Mid-Term outcomes following fresh-frozen humeral head osteochondral allograft reconstruction for reverse Hill Sachs lesion: a case series
BMC Musculoskeletal Disorders volume 22, Article number: 768 (2021)
Locked posterior glenohumeral dislocations with a reverse Hill-Sachs impaction fracture involving less than 30% of the humeral head are most frequently treated with lesser tuberosity transfer into the defect, whereas those involving more than 50% undergo humeral head arthroplasty. Reconstruction of the defect with segmental femoral osteochondral allografts has been proposed to treat patients between these two ranges, but the medium−/long-term outcomes of this joint-preserving procedure are controversial.
Between 2001 and 2018, 12 consecutive patients with a unilateral locked posterior shoulder dislocation and an impaction fracture from 30 to 50% (mean 31% ± 1.32) of the humeral head were treated with segmental reconstruction of the defect with fresh-frozen humeral head osteochondral allografts. Patients were assessed clinically, radiographically and with computed tomography (CT) at a medium follow-up of 66 ± 50.25 months (range, 24–225).
All twelve shoulders presented a slight limitation in anterior elevation (average, 166.6° ± 22.76). The mean active external rotation with the shoulder at 90° of abduction was 82.5° ± 6.61, and that with the arm held in stable adduction was 79.16 ± 18.80. The mean abduction was 156.25° ± 25.09.
The mean Constant-Murley score (CS) was 82 ± 15.09 points (range, 40–97 points), and the mean ASES was 94 ± 8.49 points. The mean pre- and postoperatively Western Ontario Shoulder Instability index (WOSI) was 236.5 ± 227.9 and 11.20 ± 10.85, respectively.
Development of osteoarthrosis (OA) was minimal. The average allograft resorption rate was 4% ± 2.4. There were no cases of failure (reoperation for any reason) in this series.
Segmental humeral head reconstruction with humeral head fresh-frozen osteochondral allografts provides good to excellent clinical results with low-grade OA and low allograft resorption in patients with locked posterior shoulder dislocation.
ClinicalTrials.gov PRS, ClinicalTrials.gov ID: NCT04823455. Registered 29 March 2021 - Retrospectively registered, https://register.clinicaltrials.gov/prs/app/action/SelectProtocol?sid=S000AU8P&selectaction=Edit&uid=U0004J36&ts=12&cx=6cykp8
Level of evidence
Level IV, Case Series, Treatment Study.
Posterior dislocation of the shoulder is a rare injury and is usually associated with a reverse Hill-Sachs lesion, which is also known as a McLaughlin impression fracture of the humeral head .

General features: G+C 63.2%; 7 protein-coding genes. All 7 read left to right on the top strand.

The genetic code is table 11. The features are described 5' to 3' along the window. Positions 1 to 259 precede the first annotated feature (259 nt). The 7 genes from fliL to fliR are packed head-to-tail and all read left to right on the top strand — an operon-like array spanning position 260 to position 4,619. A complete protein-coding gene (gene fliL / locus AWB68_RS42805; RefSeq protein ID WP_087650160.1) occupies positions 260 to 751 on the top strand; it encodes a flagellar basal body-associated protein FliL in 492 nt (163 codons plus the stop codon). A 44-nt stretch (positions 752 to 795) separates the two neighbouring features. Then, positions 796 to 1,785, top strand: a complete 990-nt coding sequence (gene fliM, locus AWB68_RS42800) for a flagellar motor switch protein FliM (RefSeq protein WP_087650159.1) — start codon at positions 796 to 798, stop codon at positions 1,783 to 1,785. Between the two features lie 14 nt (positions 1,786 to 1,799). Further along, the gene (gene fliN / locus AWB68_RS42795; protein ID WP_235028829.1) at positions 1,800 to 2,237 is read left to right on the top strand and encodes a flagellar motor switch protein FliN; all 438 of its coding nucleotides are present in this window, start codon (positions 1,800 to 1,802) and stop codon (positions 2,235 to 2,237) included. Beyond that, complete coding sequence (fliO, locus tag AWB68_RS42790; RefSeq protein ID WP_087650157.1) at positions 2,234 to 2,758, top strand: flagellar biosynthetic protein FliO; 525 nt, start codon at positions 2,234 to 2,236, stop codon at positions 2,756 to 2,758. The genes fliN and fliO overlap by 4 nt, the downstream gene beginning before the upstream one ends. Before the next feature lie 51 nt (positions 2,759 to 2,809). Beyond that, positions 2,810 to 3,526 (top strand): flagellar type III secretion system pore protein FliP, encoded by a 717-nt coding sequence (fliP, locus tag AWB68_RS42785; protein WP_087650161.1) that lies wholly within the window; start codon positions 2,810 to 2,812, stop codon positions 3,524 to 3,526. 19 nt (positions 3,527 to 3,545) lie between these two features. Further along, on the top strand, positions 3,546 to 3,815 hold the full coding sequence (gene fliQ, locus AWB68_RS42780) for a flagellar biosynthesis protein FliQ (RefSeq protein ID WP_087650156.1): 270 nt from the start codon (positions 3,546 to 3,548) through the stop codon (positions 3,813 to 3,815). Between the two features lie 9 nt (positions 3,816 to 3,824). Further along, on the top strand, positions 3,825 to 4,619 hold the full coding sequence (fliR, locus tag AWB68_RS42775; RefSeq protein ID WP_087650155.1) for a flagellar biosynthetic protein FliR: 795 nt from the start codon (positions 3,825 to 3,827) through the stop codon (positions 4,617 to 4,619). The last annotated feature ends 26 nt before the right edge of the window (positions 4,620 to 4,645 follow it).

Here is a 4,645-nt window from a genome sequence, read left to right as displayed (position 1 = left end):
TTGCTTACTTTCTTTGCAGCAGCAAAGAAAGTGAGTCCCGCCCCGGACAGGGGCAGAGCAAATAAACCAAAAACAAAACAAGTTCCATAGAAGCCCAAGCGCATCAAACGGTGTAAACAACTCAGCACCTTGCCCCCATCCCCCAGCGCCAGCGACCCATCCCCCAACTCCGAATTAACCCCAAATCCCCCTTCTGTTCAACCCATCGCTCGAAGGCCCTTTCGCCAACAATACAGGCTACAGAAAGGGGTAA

Posterior dislocations can often remain unrecognized and become chronic because of the similarities of the lesion with that of a common condition called frozen shoulder .
Chronic dislocations, defined as those with a diagnostic delay of at least six weeks, are associated with osteopenia of the humeral head due to loss of contact with the glenoid, leading to degenerative changes of the irregular glenohumeral joint. In up to 79% of cases, the diagnosis is made only once the injury has become chronic and the shoulder has been locked, negatively affecting the prognosis .
Because of the limited number of patients with locked posterior shoulder dislocations, to the best of the authors’ knowledge, no large patient cohort studies or evidence-based treatment strategies have been reported in the literature.
Gerber et  al reported the largest cohort study with the longest follow-up on this topic. They employed femoral head osteochondral allografts to reconstruct large defects (affecting from 30 to 40% of the humeral head articular surface), reporting mild or severe osteoarthritis (OA) in approximately half of the cases at the 5-year follow-up.
The aim of the present study was to evaluate a series of consecutive patients with reverse Hill-Sachs lesions after an acute locked posterior glenohumeral dislocation treated with segmental reconstruction using fresh-frozen humeral head osteochondral allografts.
The hypothesis of the present study is that the spherical shape of the humeral head will be restored by fresh-frozen humeral head osteochondral allograft reconstruction with consequent low-grade bone reabsorption and OA at a medium follow-up of 66 months.
Between 2001 and 2018, 12 consecutive patients suffering from a locked posterior glenohumeral dislocation with an impaction fracture from 30 to 50% (mean 31% ± 1.32) of the humeral head diameter were surgically treated. During surgery, the bone defect was substituted with a fresh-frozen humeral head osteochondral allograft. All twelve shoulders were treated acutely (according to a review of the literature, a dislocation was considered to be acute when the duration was less than three weeks ). The patients were retrospectively reviewed clinically and radiographically at a medium follow-up of 66 ± 50.25 months (range, 24–225).